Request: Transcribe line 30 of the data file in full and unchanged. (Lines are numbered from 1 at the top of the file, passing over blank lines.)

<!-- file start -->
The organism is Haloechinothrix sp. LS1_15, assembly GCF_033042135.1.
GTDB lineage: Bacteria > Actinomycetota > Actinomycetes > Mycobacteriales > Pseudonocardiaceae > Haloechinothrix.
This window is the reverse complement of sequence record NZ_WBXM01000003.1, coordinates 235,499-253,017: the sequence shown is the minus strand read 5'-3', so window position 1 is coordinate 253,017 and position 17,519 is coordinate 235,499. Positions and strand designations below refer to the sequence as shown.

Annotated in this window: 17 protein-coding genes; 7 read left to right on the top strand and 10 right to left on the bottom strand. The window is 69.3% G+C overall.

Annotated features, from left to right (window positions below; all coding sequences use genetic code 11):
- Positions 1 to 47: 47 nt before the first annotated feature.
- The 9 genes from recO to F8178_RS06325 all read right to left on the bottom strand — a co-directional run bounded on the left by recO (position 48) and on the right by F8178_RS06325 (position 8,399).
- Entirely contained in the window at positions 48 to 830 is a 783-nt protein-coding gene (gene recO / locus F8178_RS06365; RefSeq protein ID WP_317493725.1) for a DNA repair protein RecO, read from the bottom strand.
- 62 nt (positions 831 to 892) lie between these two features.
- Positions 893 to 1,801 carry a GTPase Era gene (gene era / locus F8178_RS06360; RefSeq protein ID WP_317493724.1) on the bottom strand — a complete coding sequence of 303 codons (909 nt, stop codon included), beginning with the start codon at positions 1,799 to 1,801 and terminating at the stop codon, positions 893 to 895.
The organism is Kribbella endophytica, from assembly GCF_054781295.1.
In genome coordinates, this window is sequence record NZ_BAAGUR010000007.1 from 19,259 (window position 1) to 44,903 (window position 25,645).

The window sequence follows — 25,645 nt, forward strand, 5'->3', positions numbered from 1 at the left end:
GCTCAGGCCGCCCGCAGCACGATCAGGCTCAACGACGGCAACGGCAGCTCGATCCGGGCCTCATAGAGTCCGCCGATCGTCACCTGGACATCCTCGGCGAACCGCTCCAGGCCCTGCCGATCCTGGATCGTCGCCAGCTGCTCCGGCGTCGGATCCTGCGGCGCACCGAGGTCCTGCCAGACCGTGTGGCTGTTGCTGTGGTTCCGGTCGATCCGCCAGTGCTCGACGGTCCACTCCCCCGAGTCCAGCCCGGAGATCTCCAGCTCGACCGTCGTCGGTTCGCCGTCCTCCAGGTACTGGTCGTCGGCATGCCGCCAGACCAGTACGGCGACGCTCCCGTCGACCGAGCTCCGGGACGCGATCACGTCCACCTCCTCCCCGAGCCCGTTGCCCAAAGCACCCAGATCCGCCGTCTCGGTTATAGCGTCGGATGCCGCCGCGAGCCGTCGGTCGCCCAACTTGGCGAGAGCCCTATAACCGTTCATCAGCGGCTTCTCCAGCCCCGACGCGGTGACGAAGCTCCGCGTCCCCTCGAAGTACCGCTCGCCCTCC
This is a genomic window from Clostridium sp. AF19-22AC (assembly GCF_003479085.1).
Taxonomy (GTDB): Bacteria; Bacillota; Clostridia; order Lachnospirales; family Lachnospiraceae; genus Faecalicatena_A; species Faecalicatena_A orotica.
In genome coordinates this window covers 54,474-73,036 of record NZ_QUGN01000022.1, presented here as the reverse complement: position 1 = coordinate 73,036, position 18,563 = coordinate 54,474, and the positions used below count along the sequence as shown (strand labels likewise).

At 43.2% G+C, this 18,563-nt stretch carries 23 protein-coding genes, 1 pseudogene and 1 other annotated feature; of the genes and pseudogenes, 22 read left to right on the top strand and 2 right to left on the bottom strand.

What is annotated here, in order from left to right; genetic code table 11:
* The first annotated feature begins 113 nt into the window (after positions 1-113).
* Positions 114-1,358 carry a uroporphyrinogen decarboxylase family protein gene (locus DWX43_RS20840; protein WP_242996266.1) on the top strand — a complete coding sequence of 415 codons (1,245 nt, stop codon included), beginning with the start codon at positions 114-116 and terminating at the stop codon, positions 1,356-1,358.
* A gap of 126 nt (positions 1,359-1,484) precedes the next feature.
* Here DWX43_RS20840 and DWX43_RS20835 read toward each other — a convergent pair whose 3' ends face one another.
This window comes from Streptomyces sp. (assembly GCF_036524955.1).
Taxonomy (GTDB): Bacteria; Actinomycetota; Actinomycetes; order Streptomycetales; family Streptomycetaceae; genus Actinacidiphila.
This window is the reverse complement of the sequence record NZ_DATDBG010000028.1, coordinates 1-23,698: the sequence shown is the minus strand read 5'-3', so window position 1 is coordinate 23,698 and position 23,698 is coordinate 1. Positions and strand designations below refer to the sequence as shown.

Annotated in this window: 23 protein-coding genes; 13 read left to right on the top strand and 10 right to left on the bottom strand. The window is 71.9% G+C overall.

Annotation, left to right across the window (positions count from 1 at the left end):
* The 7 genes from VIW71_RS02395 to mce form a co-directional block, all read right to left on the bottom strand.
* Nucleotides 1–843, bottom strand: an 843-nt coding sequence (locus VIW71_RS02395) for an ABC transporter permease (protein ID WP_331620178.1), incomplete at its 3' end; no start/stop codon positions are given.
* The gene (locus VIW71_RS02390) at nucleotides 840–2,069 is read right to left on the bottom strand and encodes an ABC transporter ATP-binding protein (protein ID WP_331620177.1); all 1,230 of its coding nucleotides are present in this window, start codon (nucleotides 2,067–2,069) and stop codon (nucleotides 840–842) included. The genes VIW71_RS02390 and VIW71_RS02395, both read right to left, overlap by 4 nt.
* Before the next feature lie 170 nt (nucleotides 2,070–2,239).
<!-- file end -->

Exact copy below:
* Nucleotides 1–843, bottom strand: an 843-nt coding sequence (locus VIW71_RS02395) for an ABC transporter permease (protein ID WP_331620178.1), incomplete at its 3' end; no start/stop codon positions are given.